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The most formal attire for a wedding is white tie and if you receive a wedding invitation in the mail that says white tie is required, you're pretty restricted as to what you should and should not wear. According to the guru of etiquette Emily Post men should wear a tailcoat, a formal white shirt, white vest and tie, white or gray gloves, and black opera pumps (shoes without laces). For female guests, a formal floor-length evening gown is the right choice.
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A black tuxedo or evening jacket and matching trousers are standard for men at a black-tie event, but leave the white tie at home. Gentlemen should wear a black tie, black vest or cummerbund, and suspenders. During the summer, a white dinner jacket and black tuxedo trousers are also acceptable according to Emily Post. (Other experts will accept a conservative black suit as a substitute for the tux.)
For the women, there are two options. You can go a bit dressier and wear a formal floor length gown, or choose a short, dressy cocktail dress.
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Black Tie OptionalFor a black tie optional event, guests can always wear the same attire as for a black tie event. For guests who want to go a bit more casual, gentleman can wear a dark suit with a white shirt and conservative tie. (Note: Not every etiquette expert thinks the "optional" phraseology is necessary, but it does serve to emphasize that a tux is not required.) Women can feel free to wear dressy separates if they choose.
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Creative Black TieThis is something you may not see very often, however, there are some weddings that ask guests to wear "creative black tie" attire. A tuxedo is traditional for men, however, you can have a little fun with this particular tuxedo by wearing a colorful tie, cummerbund, and shirt. For the women, anything goes, from a floor length gown to a short, dressy cocktail dress, but accessories like boas, a colorful shawl and/or jewelry are encouraged to dress things up a bit.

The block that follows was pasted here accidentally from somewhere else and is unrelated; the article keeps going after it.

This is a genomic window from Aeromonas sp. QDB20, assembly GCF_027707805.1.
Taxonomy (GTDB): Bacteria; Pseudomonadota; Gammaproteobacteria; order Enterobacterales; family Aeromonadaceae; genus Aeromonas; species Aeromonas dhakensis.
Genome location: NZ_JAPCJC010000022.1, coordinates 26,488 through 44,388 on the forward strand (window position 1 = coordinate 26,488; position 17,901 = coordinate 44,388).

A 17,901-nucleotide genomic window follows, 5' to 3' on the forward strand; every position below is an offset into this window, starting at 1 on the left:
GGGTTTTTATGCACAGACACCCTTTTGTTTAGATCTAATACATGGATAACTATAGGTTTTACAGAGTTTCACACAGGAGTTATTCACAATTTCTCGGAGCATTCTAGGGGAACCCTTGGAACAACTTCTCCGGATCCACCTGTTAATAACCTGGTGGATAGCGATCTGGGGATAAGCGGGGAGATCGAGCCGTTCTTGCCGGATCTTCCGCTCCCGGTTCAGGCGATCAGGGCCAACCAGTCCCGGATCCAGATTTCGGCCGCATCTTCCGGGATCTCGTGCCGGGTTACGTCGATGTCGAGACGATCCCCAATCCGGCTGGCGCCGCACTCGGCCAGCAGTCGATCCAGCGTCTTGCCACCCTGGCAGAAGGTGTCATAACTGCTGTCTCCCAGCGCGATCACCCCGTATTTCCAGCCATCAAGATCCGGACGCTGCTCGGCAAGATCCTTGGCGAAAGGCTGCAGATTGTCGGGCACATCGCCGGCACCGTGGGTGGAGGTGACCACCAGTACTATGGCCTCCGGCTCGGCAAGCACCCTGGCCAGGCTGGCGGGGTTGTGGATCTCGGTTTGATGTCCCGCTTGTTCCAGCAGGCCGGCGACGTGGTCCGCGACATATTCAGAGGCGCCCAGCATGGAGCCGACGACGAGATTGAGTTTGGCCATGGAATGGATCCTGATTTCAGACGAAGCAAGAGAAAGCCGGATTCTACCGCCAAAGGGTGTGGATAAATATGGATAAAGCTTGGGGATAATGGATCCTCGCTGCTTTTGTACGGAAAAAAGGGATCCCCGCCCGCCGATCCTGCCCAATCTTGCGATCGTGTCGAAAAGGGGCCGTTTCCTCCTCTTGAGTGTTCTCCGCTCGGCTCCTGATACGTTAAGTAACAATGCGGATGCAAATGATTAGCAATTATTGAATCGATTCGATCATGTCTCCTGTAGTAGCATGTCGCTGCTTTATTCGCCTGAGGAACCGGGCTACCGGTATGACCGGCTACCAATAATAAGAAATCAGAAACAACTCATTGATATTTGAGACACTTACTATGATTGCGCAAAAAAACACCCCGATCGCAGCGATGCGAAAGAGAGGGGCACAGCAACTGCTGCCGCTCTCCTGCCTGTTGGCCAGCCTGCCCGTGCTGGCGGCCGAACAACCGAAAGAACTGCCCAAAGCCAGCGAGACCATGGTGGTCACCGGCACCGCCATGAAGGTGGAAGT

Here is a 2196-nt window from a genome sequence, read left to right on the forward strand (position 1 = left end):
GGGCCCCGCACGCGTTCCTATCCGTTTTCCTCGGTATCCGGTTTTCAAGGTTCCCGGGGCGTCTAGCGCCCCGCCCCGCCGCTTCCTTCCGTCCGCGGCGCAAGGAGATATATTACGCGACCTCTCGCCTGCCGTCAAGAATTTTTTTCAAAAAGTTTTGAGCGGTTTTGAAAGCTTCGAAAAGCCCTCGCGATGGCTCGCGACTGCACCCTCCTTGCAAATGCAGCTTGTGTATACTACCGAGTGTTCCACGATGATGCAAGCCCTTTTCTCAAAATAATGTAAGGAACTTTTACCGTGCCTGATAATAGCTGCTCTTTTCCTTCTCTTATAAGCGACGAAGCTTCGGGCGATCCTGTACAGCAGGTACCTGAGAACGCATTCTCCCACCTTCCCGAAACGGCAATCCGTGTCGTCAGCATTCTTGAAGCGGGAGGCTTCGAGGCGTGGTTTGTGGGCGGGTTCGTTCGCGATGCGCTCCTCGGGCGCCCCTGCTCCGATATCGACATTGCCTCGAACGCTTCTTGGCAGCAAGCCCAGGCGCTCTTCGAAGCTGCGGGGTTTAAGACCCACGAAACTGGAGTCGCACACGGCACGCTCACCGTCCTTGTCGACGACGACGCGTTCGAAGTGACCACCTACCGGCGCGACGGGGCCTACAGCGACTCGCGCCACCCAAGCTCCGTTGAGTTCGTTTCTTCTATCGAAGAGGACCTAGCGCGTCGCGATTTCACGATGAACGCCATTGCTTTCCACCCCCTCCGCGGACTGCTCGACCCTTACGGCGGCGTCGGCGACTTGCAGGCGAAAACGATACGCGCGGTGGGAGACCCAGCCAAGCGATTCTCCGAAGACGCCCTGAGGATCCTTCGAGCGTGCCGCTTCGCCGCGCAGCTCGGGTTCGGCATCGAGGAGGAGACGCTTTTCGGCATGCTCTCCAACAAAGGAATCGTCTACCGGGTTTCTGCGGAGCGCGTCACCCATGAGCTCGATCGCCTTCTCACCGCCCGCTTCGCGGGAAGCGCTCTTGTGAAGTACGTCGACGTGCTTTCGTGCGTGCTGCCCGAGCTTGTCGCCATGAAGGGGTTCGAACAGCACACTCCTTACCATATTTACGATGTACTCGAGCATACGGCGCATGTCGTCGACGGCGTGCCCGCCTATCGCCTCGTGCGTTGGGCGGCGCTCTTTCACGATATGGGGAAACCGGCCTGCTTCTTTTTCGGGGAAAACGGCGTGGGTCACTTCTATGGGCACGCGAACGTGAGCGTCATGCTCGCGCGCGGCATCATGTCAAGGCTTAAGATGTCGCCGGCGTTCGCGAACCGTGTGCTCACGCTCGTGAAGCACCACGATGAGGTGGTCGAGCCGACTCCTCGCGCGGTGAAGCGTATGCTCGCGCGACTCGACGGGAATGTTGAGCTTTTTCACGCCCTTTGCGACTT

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For a semiformal wedding, a dark suit with a white shirt and conservative tie is suitable for men. For the ladies, a cocktail dress or a long, dressy skirt with a top are suitable. If the invitation does not make note of a specific attire, these are the guidelines guests should follow, but try to help guests by being as specific as you can on the invitation or on your wedding website.
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A casual wedding held outdoors or on the beach is much more laid-back, especially when it comes to attire. Male guests can't go wrong with a nice button-down shirt with tie and khaki pants, a sport jacket or sweater can also be worn. But according to Emily Post you may also be able to get away with khaki shorts or Bermudas and a polo shirt. For the ladies, a sundress is perfectly appropriate for any outdoor or casual wedding, just be mindful of the fabric. You don't want anything that looks too formal. To see a full attire guide for other types of events visit emilypost.com
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For the Mother of Bride and Mother of GroomThe MOB and MOG dress-buying rule is simple: The MOB chooses her dress first, then lets the MOG know what she's wearing. Of course if the two women are friends, they can go shopping together with their color palette in mind (that should be determined in a conversation with the bride), or they can speak by phone about their plans. The goal isn't to match perfectly, but rather not to clash. For example, if the MOB wears a long eggplant-hued dress, the MOB should wear an equally rich color, like jade or bronze. One more thing to remember: The dress code of the wedding -- and the length of the bridesmaids dresses -- should determine the length of the MOB and MOG's dresses.
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For the Father of Bride and Father of GroomThe dads' dress should exemplify the formality of the event -- think of them as the sartorial leaders. If the event is black tie, they should wear tuxes; if it's cocktail attire, they should wear black suits. If you'd like them to match the bridal party (neither of them is technically a member of the party, however) you can ask them to match their ties to the color of the bridesmaids' dresses or request that they rent tuxes with the groomsmen.
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The Age-Old Question: Can a Guest Wear White to a Wedding?Etiquette books say yes, believe it or not. But our stand is a little bit different. Okay, a lot: We say no. If you do show up in white, you're not technically doing anything wrong, but people might talk (almost everyone who hasn't read those etiquette books thinks this is wrong) and you'll be known as "the girl who wore white at so-and-so's wedding." It's just not worth it. Let the big day be about the guest of honor -- the bride -- and save your white dress for a special occasion that doesn't involve vows.
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